The Binalong-Bicheno coast: Tasmania's hidden foodie paradise

The stretch of Tasmania's east coast from Binalong Bay down to Bicheno is bookended by such glamorous locations – the Bay of Fires in the north and Freycinet in the south – it's easy to lose sight of what lies between. But there are long and empty beaches, copper-topped rocky shores, green fields rolling into the sunset. And then there's the fish, the fruit and some very fine wine.

THE FISH, AND COOKING IT

Travelling north for warmth is the usual pattern as Australians get older, but Roz MacAllan bucked the trend and traded Brisbane for Binalong Bay, at the bottom of Tasmania's Bay of Fires area, to open her cooking school.

It's a spectacular setting – the kitchen and its terrace, complete with outdoor stove tops and wood-fired oven, look out over Skeleton Bay, just a stroll around the corner from Binalong's sandy beaches.

MacAllan, a former journalist, food writer, cooking tour host and gallery owner left Queensland for these parts with her partner John at the end of 2014: "We always wanted to be closer to the water but we really didn't want to move to the Gold Coast or the NSW North Coast."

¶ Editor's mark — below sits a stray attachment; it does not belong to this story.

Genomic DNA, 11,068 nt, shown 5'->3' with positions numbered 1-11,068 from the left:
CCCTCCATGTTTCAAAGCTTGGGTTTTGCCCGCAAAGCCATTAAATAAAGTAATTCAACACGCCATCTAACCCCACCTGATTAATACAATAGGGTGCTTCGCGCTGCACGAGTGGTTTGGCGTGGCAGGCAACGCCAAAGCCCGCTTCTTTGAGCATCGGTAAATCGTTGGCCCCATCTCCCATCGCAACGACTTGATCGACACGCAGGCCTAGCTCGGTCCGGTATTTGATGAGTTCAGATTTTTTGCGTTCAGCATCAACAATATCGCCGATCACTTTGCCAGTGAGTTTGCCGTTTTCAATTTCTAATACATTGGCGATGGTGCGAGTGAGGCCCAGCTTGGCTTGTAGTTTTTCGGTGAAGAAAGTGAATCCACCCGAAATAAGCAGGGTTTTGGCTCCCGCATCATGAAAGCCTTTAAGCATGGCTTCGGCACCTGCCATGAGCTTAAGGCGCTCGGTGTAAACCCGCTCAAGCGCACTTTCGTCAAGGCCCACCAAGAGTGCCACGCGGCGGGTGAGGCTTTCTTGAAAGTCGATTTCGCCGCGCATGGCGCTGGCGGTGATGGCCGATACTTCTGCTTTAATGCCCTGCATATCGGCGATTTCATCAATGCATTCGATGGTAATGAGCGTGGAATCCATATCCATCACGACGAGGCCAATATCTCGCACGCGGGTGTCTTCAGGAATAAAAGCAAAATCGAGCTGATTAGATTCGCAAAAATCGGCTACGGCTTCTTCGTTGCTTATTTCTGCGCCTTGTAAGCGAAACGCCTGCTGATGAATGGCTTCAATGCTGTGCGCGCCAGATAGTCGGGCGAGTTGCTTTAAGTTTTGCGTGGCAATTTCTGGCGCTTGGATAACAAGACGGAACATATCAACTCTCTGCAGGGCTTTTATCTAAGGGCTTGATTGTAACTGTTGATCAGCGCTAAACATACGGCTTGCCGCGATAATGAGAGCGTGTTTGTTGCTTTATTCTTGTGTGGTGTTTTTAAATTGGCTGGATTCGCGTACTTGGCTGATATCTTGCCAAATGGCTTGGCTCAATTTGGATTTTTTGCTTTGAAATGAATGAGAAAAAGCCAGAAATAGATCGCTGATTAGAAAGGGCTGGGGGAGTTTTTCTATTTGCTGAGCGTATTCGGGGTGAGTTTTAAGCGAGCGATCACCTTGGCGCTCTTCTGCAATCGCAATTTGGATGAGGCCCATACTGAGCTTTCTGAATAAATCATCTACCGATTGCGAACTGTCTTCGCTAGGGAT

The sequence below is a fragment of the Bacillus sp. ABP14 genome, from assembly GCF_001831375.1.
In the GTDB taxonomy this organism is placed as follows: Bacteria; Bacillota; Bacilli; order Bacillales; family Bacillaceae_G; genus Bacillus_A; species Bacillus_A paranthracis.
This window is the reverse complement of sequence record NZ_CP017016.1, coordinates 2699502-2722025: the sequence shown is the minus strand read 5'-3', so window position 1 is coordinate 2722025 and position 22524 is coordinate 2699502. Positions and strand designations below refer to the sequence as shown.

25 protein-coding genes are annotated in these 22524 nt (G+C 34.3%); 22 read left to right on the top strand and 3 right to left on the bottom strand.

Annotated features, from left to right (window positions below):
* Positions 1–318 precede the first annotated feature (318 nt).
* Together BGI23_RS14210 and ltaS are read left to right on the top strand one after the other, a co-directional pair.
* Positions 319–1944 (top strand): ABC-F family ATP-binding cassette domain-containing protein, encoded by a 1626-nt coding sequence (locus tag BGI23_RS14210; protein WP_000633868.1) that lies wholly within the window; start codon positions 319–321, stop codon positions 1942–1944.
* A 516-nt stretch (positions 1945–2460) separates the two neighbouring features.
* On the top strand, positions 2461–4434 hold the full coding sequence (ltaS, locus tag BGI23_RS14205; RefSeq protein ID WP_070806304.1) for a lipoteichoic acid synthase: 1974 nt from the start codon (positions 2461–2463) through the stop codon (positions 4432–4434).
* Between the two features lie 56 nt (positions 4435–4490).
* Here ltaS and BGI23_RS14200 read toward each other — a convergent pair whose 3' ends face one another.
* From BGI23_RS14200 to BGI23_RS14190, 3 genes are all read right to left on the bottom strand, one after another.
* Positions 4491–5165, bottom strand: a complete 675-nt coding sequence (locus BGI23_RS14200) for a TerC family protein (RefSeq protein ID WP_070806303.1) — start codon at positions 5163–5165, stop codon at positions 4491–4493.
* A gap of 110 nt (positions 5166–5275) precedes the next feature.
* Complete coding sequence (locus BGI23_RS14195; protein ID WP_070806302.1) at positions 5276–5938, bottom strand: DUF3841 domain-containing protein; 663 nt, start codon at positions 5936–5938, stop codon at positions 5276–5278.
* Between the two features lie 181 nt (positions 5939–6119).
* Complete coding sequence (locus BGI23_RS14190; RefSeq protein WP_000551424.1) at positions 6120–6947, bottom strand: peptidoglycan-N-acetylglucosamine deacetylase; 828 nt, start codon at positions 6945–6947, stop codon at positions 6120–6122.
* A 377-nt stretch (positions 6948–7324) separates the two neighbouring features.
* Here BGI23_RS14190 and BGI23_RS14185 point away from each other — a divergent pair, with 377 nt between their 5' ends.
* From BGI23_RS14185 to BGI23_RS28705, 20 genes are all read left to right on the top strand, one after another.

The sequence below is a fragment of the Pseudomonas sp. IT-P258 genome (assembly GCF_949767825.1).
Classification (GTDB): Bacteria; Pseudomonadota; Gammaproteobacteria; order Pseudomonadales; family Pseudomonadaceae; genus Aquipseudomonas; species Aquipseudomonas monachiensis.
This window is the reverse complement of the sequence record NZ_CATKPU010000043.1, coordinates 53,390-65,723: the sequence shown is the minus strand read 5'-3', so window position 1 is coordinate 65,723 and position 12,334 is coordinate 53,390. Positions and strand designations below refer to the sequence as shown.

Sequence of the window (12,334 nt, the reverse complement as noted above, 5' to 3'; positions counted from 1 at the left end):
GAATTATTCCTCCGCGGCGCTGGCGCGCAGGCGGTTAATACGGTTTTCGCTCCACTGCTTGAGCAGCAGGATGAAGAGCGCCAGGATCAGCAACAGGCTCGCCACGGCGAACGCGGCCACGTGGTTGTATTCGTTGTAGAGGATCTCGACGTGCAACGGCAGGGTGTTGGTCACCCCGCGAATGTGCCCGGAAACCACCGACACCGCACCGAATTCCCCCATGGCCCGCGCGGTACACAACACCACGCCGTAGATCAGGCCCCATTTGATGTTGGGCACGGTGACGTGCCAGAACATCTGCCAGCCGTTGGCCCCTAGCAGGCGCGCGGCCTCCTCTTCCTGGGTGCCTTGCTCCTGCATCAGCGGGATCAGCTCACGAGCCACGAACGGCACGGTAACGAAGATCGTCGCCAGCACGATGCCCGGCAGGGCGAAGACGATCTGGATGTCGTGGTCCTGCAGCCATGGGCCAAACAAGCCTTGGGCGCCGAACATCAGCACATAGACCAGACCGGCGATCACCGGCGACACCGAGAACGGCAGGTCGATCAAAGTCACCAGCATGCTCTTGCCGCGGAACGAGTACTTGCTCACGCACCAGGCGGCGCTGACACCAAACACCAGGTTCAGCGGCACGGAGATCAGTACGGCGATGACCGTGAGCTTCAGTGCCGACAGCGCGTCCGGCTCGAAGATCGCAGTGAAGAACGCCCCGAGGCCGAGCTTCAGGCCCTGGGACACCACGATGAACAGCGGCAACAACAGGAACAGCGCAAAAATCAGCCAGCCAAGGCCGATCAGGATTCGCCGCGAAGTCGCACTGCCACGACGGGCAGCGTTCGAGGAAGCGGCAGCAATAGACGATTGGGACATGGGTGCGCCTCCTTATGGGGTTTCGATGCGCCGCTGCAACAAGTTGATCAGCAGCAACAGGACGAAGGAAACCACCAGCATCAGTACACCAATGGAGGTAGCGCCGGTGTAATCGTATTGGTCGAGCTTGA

So they moved a little further south for MacAllan to open her Kiss A Fish cooking school with its vast commercial kitchen and huge coastal view. The weather isn't a problem, she says: "I prefer a slightly cooler climate, and I like getting away from the humidity." 

Her cooking program starts with a coffee and includes a foraging walk, for ingredients like samphire, but it's the local fish and seafood that are the stars.

"I've discovered some fish types we didn't have in Queensland, especially Striped trumpeter and Blue-eye, it's been wonderful to get access to those sort of scale fish. And I don't think I've ever eaten as many oysters as I've eaten since I moved here. That's another bonus.

"That's the thing – getting it super-fresh and only buying it when it's fresh. Here you're so much closer to the source and the suppliers. You're dealing with the fishermen and asking them what they're getting, and they like what I'm doing."

This is the third season for her program and she's making more use of her wood oven. "People get a buzz out of that. You get a slightly different flavour with the smoke circulating around. I'm devising some things like paellas and that sort of thing, plus I bought a big smoker with about four shelves on it, that'll be in use this year." 

Advertisement

All day workshops are scheduled from November to April and cost $350 per person, see kissafishcookeryschool.com.au

THE FISH, AND BUYING IT

Down by the fishing wharves in St Helens, the Blue Shed Restaurant has sublime fish and seafood, not least because it is a short cast of a fishing line from where the boats pull in and the Blue Shed has the permits to buy their catch (see blueshedrestaurant.com.au). It is adjacent to the Captains Catch where the same business sells fresh fish, local oysters and seafood and takeaways.